John O'Callaghan, Newcrest Mining, Australia

    2. I could be biased but I had the best conference ever. Prompted to change the format by the inventor of the Mill Ops concept, Peter Munro, we made significant format changes and we focused on quality of papers over quantity. Participation was paramount and we wanted everyone in the room to benefit from the gathering of minds through 30 minute moderated question times at the end pf every session. We also proved that given appropriate threats no one ran over time by more than about 30 seconds. One measure of success for me was that the room was full for the 12th and last session. We probably need a few unbiased opinions to balance mine though.
      Dean David, Chairperson AusIMM 13th Mill Operators' Conference, Amec Foster Wheeler, Australia

    3. I noticed in Jon's report that there were fewer than 50 papers, so no parallel sessions, and as you say Dean, the aim was quality rather than quantity. Please take note IMPC!

  2. The Mill Operators 2016 organising committee put a lot of effort into developing the new format. Instead of 5 minutes question time after each paper, the questions were all held over for a 30 minute discussion at the end of every session. This meant a really meaty discussion which focussed more on overall session themes than individual experienced, and encouraged much wider audience participation than the previous format. The feedback has been very positive, so you can expect to see more of this at future Mill Operators conferences.
    Planning is already underway for 2018!

  3. This was my first Mill Operator's conference and I was impressed by the use of the keynote presentations and the long question time to stimulate discussion within the wider audience. I also thought the papers were of a high quality.
    Pamela Naidoo-Ameglio, AusIMM Director

  4. Judging by the comments above, and Jon's experience in Perth, it would seem that I missed out on a great conference. And it reinforces my belief that a great conference is about quality and not necessarily quantity.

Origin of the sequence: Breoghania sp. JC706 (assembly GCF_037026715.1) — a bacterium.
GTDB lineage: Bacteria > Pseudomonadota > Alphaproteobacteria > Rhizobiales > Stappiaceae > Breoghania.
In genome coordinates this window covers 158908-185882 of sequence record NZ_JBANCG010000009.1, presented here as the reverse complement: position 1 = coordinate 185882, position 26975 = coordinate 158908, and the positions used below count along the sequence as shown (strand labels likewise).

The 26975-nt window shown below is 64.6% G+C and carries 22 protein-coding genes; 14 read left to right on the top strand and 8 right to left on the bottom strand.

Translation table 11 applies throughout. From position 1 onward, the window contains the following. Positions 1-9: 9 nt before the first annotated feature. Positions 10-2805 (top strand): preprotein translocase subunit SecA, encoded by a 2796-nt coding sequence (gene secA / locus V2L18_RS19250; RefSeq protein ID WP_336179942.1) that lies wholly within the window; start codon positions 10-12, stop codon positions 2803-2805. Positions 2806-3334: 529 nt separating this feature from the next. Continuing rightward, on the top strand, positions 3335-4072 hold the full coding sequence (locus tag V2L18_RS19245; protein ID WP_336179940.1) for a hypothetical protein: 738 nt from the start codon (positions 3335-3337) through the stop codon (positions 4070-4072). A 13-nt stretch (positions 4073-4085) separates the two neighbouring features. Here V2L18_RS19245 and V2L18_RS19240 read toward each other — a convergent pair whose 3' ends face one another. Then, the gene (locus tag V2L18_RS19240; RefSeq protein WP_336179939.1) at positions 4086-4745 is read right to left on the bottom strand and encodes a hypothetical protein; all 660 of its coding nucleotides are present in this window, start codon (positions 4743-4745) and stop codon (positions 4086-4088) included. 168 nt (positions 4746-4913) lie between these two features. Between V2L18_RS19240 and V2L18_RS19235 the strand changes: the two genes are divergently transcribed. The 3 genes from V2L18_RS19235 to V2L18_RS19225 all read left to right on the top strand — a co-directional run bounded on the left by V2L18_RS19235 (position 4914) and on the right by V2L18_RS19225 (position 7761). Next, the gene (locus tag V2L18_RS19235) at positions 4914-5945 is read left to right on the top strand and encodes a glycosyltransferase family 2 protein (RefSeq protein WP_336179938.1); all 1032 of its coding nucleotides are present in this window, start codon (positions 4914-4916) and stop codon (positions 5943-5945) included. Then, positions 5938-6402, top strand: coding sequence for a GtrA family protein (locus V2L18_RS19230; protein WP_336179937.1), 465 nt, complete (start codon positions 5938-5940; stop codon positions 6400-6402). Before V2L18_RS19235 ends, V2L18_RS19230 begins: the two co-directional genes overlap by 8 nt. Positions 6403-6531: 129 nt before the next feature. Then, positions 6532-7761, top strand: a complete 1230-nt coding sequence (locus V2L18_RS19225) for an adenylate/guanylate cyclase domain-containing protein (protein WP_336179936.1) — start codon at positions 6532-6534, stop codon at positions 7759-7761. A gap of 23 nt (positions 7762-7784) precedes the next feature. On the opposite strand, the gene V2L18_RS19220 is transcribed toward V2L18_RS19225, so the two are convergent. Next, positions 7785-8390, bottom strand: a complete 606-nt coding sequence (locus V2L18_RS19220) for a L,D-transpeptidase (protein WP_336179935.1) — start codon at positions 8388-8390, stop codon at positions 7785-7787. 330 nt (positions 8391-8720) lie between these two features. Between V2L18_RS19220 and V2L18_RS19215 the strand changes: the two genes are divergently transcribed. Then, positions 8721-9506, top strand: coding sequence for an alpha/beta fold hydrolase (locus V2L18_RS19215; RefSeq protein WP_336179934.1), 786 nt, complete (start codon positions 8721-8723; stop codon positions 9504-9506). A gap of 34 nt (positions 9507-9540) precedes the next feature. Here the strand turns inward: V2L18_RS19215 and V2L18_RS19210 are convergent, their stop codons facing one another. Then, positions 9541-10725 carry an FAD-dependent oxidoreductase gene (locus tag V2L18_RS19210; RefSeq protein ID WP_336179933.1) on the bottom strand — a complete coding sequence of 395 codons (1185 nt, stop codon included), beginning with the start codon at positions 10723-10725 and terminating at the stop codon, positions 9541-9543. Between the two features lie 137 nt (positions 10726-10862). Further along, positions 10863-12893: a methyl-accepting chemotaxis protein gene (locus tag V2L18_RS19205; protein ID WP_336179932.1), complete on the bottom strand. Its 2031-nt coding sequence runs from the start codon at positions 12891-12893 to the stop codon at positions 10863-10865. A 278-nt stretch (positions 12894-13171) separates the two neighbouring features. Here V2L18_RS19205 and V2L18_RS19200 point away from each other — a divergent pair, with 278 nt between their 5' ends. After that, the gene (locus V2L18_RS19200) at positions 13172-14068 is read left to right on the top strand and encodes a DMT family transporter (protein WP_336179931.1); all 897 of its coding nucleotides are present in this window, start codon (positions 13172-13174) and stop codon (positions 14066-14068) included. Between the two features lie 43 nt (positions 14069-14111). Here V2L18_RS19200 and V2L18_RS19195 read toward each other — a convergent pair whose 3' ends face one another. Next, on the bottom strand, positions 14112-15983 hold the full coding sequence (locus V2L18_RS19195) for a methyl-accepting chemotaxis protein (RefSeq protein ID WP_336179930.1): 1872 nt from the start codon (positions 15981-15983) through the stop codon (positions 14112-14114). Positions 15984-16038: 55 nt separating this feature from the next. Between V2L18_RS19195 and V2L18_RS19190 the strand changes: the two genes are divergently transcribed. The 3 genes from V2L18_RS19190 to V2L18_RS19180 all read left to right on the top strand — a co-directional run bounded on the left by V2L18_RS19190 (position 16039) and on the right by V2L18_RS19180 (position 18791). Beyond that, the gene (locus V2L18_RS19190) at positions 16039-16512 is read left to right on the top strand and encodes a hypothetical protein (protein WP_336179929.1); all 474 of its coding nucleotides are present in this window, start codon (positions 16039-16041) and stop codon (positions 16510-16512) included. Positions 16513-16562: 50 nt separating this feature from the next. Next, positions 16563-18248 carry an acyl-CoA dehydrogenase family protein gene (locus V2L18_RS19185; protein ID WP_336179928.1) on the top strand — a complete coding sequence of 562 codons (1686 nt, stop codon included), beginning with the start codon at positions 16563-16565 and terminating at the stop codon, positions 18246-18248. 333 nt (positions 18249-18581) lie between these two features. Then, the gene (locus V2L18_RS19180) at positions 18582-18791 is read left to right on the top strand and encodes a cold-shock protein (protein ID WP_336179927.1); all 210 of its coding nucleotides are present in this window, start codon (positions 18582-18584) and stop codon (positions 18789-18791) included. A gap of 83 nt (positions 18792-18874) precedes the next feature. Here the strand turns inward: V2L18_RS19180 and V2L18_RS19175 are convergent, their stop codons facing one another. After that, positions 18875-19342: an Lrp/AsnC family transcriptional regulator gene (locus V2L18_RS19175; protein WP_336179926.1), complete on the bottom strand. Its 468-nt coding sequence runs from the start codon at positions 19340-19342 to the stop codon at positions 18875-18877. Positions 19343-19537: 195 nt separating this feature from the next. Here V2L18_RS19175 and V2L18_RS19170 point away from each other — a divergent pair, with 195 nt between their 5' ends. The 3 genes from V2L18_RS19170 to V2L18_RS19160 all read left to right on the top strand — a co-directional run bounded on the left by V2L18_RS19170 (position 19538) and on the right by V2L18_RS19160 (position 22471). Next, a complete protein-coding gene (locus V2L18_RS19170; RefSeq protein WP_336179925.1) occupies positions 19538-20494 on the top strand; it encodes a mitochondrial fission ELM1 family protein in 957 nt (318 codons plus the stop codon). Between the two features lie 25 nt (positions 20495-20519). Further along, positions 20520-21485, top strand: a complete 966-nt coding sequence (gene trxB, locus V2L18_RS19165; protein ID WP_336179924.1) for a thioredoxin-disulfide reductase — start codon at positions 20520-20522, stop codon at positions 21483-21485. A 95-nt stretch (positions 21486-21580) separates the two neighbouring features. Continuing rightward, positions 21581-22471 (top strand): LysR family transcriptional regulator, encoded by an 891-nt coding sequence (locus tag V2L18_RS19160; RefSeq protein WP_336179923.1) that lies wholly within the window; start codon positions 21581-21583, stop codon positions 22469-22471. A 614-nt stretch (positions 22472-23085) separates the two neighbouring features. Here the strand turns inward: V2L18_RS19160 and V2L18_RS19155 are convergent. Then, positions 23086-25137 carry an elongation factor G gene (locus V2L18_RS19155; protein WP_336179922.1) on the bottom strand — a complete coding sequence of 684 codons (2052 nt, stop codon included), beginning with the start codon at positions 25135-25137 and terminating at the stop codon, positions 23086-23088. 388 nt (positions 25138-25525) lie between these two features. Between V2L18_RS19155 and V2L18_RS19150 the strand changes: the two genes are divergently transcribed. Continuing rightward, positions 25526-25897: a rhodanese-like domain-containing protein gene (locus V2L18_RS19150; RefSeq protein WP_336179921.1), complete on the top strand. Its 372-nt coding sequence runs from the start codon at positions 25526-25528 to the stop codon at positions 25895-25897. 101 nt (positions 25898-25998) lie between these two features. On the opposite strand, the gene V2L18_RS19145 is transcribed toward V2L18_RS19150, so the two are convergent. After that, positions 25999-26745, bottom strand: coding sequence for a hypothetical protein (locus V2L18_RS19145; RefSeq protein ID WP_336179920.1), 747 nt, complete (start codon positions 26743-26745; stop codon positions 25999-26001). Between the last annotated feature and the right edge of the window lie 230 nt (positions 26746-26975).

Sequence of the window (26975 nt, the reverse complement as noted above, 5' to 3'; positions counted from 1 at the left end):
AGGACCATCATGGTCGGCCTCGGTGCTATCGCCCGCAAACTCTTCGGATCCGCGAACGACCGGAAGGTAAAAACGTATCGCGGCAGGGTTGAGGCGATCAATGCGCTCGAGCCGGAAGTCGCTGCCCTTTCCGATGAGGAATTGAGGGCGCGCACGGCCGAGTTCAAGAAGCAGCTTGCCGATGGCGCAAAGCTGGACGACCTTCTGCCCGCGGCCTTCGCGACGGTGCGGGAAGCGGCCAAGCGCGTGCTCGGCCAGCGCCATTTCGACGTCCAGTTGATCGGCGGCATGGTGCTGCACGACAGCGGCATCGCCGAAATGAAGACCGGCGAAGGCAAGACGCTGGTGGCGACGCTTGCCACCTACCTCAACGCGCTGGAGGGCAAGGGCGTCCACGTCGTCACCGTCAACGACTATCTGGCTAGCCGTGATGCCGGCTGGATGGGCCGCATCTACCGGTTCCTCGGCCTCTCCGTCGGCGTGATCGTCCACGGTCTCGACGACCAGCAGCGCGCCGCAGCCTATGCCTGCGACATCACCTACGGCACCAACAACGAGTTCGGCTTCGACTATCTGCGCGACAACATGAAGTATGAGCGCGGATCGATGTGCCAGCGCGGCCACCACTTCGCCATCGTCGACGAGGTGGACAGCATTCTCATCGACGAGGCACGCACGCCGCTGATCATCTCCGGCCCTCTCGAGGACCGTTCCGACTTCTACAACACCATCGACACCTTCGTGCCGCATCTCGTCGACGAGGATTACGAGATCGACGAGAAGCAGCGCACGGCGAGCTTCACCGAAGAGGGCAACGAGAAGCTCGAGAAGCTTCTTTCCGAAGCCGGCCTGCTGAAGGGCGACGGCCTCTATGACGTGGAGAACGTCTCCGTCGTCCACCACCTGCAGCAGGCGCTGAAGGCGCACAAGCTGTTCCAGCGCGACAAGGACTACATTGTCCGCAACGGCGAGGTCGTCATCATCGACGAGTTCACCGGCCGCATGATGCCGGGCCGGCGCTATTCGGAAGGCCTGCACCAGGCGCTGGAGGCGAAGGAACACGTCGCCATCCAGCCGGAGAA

1. We took a lot of time to finalise the program and I believe we finished later in the preparation period compared to previous committees. Up to that point our delegate numbers were tracking parallel to the previous conference. Once the program went live the trajectory of registrations increased dramatically. To me this was vindication that taking time and being very selective with the program preparation pays handsome dividends. My interpretation of the response is that people wanting to attend Mill Ops had a powerful document - the program - to put in front of the boss and say this is conference we must be at. My personal experience is that if you have trouble justifying attending a conference to yourself (because there are only a smattering of papers that are worth listening to) you will never justify it to the one handing out approvals, especially in a downturn. Provide the delegates with justification and they will come!

  5. Dean,

    I think one of the best things you changed at Mill Ops this year was the scrapping of the parallel sessions. At MEI we have always believed that these are not good for a conference, as why get people together and then split them up?!

    It was great to see so many people at the conference attracted by a quality programme over just sheer quantity. Can I ask - did you consider having posters as well?


If you have difficulty posting a comment, please email the comment to and I will submit on your behalf